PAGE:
in the Basilan firefight on the side of the ASG, and the MILF
leadership had to condemn such actions by rogue elements.

SMOOTH TRANSITION OF POWER IN 2010
———————————-

¶5. (C) Noting President Arroyo’s eight years in the
Philippines’ highest office, Senator Nelson said the
President had been given an important opportunity to lead and
serve the Philippine people. The Senator felt certain that
given the President’s strong and steady leadership, the
upcoming May 2010 national elections would see a peaceful and
successful transition of power to a new president. President
Arroyo also anticipated a smooth transition of power, saying
it had always been part of the Philippine tradition since
1946, except for the martial law period. Senator Nelson
expressed confidence that President Arroyo would ensure the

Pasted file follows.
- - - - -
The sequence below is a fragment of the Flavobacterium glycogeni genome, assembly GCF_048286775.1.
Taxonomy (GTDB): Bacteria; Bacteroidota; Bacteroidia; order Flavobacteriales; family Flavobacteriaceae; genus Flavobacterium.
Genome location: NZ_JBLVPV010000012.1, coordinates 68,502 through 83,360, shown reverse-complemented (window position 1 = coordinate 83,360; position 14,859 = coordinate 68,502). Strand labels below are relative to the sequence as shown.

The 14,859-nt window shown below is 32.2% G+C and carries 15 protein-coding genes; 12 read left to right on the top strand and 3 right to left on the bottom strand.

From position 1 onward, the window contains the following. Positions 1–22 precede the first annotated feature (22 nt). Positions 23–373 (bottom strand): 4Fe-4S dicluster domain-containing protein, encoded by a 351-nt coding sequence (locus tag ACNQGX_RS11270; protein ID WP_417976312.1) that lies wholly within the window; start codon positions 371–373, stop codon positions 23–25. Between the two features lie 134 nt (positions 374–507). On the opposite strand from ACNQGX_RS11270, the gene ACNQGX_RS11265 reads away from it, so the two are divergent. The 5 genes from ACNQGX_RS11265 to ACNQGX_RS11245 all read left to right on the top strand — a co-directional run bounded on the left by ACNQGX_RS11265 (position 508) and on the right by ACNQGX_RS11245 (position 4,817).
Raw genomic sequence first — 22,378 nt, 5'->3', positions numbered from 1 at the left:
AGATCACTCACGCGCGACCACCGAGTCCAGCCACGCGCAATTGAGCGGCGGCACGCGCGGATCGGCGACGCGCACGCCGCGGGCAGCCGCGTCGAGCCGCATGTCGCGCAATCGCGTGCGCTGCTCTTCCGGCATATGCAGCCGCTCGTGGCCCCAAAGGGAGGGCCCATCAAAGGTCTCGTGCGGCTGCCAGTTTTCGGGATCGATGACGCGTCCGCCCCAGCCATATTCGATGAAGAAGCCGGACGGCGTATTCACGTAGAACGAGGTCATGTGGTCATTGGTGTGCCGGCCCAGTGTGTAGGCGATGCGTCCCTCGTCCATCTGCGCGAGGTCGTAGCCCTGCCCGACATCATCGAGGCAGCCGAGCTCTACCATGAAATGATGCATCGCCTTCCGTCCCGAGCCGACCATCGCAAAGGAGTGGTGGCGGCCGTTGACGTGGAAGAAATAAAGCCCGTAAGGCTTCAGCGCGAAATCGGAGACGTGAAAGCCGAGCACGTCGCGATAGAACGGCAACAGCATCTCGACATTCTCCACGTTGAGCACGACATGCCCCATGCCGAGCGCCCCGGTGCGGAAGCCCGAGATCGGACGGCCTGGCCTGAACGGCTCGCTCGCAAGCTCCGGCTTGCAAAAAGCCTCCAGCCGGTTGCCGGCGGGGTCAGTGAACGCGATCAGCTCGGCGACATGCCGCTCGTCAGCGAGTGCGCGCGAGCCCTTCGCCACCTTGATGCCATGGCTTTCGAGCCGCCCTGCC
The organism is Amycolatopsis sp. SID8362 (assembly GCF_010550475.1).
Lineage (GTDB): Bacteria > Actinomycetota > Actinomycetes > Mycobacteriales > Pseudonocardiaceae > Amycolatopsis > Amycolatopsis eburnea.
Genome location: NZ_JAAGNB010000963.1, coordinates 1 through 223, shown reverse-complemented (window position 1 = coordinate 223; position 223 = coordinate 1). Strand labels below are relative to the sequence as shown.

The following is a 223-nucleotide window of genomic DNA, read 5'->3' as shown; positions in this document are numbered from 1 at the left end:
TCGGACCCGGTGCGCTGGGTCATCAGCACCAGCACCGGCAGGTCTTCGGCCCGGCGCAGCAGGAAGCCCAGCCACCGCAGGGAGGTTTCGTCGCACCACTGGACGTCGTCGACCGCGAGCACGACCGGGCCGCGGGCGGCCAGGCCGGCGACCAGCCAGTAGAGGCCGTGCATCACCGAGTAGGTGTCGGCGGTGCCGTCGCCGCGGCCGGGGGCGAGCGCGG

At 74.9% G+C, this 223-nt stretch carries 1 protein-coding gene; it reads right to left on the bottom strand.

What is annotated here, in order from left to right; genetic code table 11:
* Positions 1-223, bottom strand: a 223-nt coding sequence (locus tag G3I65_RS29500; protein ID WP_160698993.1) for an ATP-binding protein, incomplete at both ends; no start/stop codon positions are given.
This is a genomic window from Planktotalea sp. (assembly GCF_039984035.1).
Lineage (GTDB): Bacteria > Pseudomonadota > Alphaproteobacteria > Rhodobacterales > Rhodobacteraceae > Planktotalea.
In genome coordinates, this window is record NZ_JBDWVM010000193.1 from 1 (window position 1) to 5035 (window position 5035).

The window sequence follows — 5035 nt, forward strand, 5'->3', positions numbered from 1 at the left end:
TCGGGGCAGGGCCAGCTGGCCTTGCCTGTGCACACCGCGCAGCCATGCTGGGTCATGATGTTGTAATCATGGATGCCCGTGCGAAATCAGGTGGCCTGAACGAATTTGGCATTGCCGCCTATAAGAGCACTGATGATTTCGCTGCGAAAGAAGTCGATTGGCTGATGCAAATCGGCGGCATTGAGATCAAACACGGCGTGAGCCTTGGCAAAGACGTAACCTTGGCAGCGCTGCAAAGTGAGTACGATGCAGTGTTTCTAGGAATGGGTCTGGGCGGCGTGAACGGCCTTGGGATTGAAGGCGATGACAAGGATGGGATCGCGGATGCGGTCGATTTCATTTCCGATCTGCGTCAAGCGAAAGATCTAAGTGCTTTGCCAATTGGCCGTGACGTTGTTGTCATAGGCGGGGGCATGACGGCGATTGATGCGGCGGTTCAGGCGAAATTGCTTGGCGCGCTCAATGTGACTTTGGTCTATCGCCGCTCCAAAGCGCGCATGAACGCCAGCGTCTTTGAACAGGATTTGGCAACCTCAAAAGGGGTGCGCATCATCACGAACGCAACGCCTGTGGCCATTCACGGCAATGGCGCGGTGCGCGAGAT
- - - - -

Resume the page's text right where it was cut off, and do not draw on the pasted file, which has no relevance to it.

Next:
transition of power would return to the way it had been,
smooth and peaceful.

THANKS FOR ADDED VETERANS’ BENEFIT
———————————-

¶6. (C) Turning to veterans’ issues, President Arroyo welcomed
the U.S. Senate’s role in passing legislation as part of the
fiscal stimulus package last February that granted additional
benefits to Filipinos who had been called to service by
President Franklin Delano Roosevelt. This was important
recognition for the contributions and sacrifices that
Filipinos made during the war, the President said, and was
deeply appreciated by Filipinos. Senator Nelson noted that
it had been somewhat unusual for a benefit for the
Philippines to be included in a domestic stimulus package.
He noted that justice sometimes takes time to come to
fruition. Japanese Americans had waited many decades as well
to be compensated for their internment during WWII.

NPT: NONPROLIFERATION KEY AREA FOR COOPERATION
——————————————— –

¶7. (C) Citing another key area for U.S.-Philippine